Valves have long since been essential for controlling the flow of liquids and gases in pipes, whether in a home’s plumbing or in a factory or other commercial site. To this end, various models of valves can be found for doing different work, ranging from butterfly valves to a quarter-turn valve to a triple offset butterfly valve, and there are even more variants beyond that. High-temperature gases and oils may rupture a pipe or other system if allowed to flow unchecked, or items in a system may get flooded if a valve is missing or not operating correctly. What are the basics of butterfly valves? Can high performance butterfly valves get the job done?
Basics of Butterfly Valves
According to Cross Co, a butterfly valve is a valve that is based on a single disc that can rotate on a vertical rod, and the rotations of this disc will control the flow of liquids within the valve’s pipe. In short, it is a variable orifice, based on how butterfly valves change the size of the valve opening as the disc rotates. Three basic types of butterfly valves can be found: damper valves, resilient seated valves, and high performance butterfly valves.
In a damper butterfly valve, the disc is smaller than the diameter of the valve, meaning that at no time will the disc fully block flow of liquids through the valve. Instead, it will only slow down the flow of materials passing through, and such valves have their uses for controlling air or gas flow for low pressure applications. These types of butterfly valves may also be useful in air conditioning units or chimney flues.
Resilient butterfly valves, by contrast, will fully block flow or gases or liquids when the disc is in its default position, since there is a rubber ring found between the valve’s inner walls and the disc’s outer surface, so nothing can get through. Such butterfly valves are useful for high-pressure systems, and the seating for that rubber ring may be either a dovetail seat, a cartridge seat, or bonded seats.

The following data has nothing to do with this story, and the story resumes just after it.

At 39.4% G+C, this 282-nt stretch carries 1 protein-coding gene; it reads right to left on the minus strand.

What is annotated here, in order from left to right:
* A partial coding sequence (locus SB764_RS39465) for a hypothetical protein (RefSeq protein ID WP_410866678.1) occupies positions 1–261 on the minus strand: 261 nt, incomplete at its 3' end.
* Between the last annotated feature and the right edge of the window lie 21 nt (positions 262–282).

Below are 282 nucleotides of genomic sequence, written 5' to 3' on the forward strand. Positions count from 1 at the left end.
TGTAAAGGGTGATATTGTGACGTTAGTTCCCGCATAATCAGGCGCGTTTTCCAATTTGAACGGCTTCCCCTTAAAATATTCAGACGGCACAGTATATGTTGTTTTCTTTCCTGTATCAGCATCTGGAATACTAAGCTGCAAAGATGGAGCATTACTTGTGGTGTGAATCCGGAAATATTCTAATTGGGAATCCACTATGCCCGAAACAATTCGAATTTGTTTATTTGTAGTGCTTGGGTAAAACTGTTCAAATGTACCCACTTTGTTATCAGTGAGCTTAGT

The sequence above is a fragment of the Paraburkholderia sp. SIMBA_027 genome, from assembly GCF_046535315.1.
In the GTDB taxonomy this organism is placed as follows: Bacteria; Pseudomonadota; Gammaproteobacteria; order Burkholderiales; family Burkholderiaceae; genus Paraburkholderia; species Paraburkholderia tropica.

High performance seated valves, meanwhile, uses a rigid metal seat that is narrower than the valve body itself. They also require pipe flange gaskets if they are installed between pipe flanges, and among all butterfly valve designs, these can handle the highest temperatures and pressures of their contents.
Such valves might sometimes work with intense heat or cold, or with corrosive chemicals such as in a chemical plant, and this means that such valves and the pipes connected to them cannot be made out of any metal. Rather, special alloys may be used for valves and pipes that work with chemicals, heat, or cold, and alloys can offer performance that regular metals like steel or titanium cannot offer. Alloy producers concoct various recipes for alloys based on the metals involved and their ratios, and different metals in an alloy give it different properties. Some alloys, for example, are used for pipes found in sea water, and this allows them to resist the corrosive effects of salt water. Meanwhile, butterfly valves and their pipes may be made out of particular alloys for handling very hot liquids or gases so that they do not warp or melt, and they may be made out of different alloys for extremely cold materials such as liquids nitrogen. And of course, if a valve and pipes are being used in a chemical plant, the right alloys will be used so that these pipes and valves do not corrode and leak due to constant exposure to those chemicals.
Workers at a chemical plant or anywhere else with extremes should have their pipes, valves, nozzles, and more checked over and replaced or repaired whenever needed so that expensive damage is not done by pipes or valves bursting or melting away during work. Crews can be hired to look over valves or pipes and recommend that they be replaced or fixed by a certain time, and professionals can get these repair or replacement jobs done when hired. The same may be true of metal bellows, flexible metal tubes that may carry very hot, very cold, or corrosive gases or liquids inside. Inspections and repairs can help prevent leaks and disaster.